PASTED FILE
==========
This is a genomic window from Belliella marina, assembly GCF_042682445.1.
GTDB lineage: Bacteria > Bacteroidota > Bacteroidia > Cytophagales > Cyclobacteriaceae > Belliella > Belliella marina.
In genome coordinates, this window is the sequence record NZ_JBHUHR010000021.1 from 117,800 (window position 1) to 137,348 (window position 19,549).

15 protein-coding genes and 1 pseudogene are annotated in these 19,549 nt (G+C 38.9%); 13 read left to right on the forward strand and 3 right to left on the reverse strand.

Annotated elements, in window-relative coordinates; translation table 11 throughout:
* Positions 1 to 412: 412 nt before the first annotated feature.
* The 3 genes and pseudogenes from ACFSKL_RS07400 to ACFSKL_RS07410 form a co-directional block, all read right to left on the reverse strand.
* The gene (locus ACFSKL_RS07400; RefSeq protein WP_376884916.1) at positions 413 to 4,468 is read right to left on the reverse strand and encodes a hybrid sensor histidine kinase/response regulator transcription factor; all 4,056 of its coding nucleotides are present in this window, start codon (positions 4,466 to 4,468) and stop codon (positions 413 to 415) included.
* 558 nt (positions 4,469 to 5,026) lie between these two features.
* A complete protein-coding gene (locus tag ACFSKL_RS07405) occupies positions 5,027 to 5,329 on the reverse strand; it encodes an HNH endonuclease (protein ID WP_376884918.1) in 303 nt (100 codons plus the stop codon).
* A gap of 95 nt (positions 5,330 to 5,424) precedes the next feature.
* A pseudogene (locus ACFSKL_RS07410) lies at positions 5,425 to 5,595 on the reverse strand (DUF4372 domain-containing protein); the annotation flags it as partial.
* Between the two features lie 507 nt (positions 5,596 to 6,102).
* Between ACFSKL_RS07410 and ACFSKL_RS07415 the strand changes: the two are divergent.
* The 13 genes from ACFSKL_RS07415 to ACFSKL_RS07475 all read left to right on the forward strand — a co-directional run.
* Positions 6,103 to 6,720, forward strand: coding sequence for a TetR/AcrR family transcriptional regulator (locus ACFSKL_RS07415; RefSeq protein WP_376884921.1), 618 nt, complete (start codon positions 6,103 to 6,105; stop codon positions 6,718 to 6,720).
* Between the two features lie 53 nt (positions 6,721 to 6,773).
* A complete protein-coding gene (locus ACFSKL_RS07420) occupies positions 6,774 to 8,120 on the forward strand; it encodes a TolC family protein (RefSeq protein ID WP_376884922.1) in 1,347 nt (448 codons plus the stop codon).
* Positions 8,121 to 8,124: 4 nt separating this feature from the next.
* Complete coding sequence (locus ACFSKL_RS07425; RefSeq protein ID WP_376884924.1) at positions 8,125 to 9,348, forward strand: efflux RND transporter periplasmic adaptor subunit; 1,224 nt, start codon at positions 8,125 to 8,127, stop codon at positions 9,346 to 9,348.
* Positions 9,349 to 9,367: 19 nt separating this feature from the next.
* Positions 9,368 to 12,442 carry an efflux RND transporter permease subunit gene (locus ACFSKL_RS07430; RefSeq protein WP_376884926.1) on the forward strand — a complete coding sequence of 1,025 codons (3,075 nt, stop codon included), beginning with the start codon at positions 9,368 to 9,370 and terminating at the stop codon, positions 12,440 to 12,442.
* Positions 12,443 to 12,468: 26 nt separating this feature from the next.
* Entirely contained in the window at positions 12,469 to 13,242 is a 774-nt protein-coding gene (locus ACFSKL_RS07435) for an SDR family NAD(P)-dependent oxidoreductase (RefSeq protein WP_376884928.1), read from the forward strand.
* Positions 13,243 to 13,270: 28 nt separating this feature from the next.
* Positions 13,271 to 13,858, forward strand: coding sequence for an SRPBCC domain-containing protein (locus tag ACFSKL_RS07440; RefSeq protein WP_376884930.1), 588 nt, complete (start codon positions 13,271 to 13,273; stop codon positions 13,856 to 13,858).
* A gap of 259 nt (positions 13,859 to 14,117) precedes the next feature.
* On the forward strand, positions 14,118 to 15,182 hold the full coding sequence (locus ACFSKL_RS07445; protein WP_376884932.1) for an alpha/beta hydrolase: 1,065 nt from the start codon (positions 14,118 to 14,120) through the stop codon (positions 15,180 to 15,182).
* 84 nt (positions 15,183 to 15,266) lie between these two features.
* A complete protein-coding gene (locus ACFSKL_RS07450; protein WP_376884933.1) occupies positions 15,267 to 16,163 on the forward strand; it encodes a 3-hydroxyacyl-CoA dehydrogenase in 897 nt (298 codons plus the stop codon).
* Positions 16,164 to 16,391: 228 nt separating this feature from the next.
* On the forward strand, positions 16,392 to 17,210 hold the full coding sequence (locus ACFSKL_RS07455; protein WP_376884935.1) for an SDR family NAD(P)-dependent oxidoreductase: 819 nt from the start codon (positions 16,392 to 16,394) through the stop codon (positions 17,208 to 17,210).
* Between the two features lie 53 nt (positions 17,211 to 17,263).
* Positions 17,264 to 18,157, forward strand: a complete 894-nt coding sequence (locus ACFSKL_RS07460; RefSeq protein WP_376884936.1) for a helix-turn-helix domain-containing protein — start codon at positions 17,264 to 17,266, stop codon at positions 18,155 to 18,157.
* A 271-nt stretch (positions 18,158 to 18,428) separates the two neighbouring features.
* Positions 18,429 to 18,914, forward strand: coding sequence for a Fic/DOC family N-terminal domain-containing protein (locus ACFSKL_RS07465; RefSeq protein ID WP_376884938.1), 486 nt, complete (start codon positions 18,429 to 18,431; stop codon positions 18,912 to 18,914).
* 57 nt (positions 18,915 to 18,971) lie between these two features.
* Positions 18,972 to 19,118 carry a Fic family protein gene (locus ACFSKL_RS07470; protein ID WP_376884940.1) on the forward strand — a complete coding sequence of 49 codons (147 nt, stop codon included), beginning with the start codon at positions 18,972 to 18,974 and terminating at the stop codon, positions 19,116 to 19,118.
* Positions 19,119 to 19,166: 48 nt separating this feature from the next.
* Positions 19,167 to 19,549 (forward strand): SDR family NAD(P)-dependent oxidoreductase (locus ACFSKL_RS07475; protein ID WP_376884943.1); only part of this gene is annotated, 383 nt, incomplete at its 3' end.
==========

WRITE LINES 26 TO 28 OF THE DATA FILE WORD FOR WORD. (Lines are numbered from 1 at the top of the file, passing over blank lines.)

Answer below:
* Positions 13,271 to 13,858, forward strand: coding sequence for an SRPBCC domain-containing protein (locus tag ACFSKL_RS07440; RefSeq protein WP_376884930.1), 588 nt, complete (start codon positions 13,271 to 13,273; stop codon positions 13,856 to 13,858).
* A gap of 259 nt (positions 13,859 to 14,117) precedes the next feature.
* On the forward strand, positions 14,118 to 15,182 hold the full coding sequence (locus ACFSKL_RS07445; protein WP_376884932.1) for an alpha/beta hydrolase: 1,065 nt from the start codon (positions 14,118 to 14,120) through the stop codon (positions 15,180 to 15,182).